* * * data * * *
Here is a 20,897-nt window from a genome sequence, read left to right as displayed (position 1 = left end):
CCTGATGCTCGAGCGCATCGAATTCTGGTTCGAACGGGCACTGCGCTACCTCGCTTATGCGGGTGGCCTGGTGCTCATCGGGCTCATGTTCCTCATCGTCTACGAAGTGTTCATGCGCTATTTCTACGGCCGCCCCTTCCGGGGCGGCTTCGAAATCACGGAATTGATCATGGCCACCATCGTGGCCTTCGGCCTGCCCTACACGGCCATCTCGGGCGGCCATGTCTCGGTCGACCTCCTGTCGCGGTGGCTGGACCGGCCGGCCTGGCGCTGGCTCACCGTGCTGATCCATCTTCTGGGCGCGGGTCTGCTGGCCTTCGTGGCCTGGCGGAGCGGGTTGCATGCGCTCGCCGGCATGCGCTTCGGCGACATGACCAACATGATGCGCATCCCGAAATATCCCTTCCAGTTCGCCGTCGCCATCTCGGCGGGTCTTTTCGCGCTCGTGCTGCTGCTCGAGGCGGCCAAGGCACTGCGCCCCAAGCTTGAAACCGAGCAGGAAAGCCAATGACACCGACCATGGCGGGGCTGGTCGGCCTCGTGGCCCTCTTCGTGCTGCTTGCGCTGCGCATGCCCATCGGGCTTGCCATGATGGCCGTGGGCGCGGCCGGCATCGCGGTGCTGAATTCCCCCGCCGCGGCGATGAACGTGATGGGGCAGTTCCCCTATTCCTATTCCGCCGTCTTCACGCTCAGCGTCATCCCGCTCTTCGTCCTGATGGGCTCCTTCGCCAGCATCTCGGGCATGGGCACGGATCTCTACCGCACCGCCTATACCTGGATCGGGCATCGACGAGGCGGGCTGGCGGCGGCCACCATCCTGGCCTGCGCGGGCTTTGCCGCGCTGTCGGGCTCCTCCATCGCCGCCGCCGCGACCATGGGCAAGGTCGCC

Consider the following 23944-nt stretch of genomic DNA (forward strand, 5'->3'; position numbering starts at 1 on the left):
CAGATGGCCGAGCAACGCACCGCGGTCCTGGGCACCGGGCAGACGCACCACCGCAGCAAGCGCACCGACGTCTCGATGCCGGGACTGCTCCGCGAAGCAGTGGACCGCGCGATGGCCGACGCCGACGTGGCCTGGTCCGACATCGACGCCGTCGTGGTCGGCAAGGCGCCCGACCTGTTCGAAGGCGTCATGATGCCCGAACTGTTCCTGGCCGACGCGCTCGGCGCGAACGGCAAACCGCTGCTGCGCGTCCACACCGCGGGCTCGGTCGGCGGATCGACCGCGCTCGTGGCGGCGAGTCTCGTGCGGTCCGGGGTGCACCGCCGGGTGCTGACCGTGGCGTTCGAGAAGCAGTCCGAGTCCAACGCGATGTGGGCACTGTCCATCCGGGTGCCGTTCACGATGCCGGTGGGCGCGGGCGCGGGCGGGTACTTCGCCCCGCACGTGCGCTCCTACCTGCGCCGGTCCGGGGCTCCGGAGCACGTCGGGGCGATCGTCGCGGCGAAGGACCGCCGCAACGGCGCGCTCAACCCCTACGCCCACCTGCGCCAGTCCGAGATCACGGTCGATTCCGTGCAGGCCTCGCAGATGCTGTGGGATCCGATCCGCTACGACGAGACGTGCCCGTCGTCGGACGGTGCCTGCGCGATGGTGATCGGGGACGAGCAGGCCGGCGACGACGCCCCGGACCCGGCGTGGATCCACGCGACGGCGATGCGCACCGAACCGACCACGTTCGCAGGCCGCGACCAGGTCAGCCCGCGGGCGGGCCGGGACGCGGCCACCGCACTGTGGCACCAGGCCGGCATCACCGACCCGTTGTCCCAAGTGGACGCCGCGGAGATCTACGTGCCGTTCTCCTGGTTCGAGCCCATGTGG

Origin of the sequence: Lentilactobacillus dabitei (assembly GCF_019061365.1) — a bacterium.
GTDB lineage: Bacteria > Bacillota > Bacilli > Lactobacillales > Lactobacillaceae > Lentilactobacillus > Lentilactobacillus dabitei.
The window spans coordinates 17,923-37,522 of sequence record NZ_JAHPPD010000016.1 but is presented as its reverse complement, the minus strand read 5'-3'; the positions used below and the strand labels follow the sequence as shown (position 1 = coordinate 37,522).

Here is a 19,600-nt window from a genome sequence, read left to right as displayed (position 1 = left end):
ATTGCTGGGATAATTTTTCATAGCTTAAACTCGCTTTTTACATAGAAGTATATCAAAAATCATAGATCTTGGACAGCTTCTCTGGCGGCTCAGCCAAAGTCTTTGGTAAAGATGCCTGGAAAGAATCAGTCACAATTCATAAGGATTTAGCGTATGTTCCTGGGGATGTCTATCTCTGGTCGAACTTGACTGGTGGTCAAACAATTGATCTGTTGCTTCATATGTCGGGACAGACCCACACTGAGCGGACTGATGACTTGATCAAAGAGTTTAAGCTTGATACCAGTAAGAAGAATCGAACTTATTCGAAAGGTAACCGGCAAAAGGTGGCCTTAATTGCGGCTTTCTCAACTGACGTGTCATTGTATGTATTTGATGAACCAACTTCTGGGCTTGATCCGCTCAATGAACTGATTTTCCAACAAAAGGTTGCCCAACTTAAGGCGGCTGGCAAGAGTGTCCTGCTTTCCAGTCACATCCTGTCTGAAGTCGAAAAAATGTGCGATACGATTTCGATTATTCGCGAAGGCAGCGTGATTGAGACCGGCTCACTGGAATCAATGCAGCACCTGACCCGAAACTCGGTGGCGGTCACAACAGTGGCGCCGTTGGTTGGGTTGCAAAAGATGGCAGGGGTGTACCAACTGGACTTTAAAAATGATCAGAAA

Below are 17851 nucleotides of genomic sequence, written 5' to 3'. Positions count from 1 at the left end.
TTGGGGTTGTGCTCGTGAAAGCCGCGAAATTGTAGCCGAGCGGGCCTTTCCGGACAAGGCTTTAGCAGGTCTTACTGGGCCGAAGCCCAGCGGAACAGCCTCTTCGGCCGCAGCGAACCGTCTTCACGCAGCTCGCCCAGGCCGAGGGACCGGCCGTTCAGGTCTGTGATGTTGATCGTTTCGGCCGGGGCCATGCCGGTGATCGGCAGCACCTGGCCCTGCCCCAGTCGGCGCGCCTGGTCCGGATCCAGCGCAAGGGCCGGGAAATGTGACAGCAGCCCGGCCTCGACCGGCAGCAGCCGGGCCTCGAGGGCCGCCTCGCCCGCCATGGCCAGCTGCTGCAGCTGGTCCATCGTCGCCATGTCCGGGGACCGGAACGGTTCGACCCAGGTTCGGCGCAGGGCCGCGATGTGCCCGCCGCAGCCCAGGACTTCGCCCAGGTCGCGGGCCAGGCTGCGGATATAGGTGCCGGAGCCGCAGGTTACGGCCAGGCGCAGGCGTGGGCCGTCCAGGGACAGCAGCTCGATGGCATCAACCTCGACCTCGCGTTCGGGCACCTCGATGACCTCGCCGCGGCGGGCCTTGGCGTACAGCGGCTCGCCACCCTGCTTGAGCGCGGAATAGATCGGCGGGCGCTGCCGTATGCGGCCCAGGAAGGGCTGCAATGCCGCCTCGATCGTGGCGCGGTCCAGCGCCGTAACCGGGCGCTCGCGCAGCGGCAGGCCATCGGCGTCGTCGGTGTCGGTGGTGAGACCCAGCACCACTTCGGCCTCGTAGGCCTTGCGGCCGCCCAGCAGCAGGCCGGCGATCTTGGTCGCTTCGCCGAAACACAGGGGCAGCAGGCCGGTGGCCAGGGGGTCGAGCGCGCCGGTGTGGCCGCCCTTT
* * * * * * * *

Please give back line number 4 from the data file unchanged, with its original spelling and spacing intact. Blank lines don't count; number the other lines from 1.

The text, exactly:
CAGATGGCCGAGCAACGCACCGCGGTCCTGGGCACCGGGCAGACGCACCACCGCAGCAAGCGCACCGACGTCTCGATGCCGGGACTGCTCCGCGAAGCAGTGGACCGCGCGATGGCCGACGCCGACGTGGCCTGGTCCGACATCGACGCCGTCGTGGTCGGCAAGGCGCCCGACCTGTTCGAAGGCGTCATGATGCCCGAACTGTTCCTGGCCGACGCGCTCGGCGCGAACGGCAAACCGCTGCTGCGCGTCCACACCGCGGGCTCGGTCGGCGGATCGACCGCGCTCGTGGCGGCGAGTCTCGTGCGGTCCGGGGTGCACCGCCGGGTGCTGACCGTGGCGTTCGAGAAGCAGTCCGAGTCCAACGCGATGTGGGCACTGTCCATCCGGGTGCCGTTCACGATGCCGGTGGGCGCGGGCGCGGGCGGGTACTTCGCCCCGCACGTGCGCTCCTACCTGCGCCGGTCCGGGGCTCCGGAGCACGTCGGGGCGATCGTCGCGGCGAAGGACCGCCGCAACGGCGCGCTCAACCCCTACGCCCACCTGCGCCAGTCCGAGATCACGGTCGATTCCGTGCAGGCCTCGCAGATGCTGTGGGATCCGATCCGCTACGACGAGACGTGCCCGTCGTCGGACGGTGCCTGCGCGATGGTGATCGGGGACGAGCAGGCCGGCGACGACGCCCCGGACCCGGCGTGGATCCACGCGACGGCGATGCGCACCGAACCGACCACGTTCGCAGGCCGCGACCAGGTCAGCCCGCGGGCGGGCCGGGACGCGGCCACCGCACTGTGGCACCAGGCCGGCATCACCGACCCGTTGTCCCAAGTGGACGCCGCGGAGATCTACGTGCCGTTCTCCTGGTTCGAGCCCATGTGG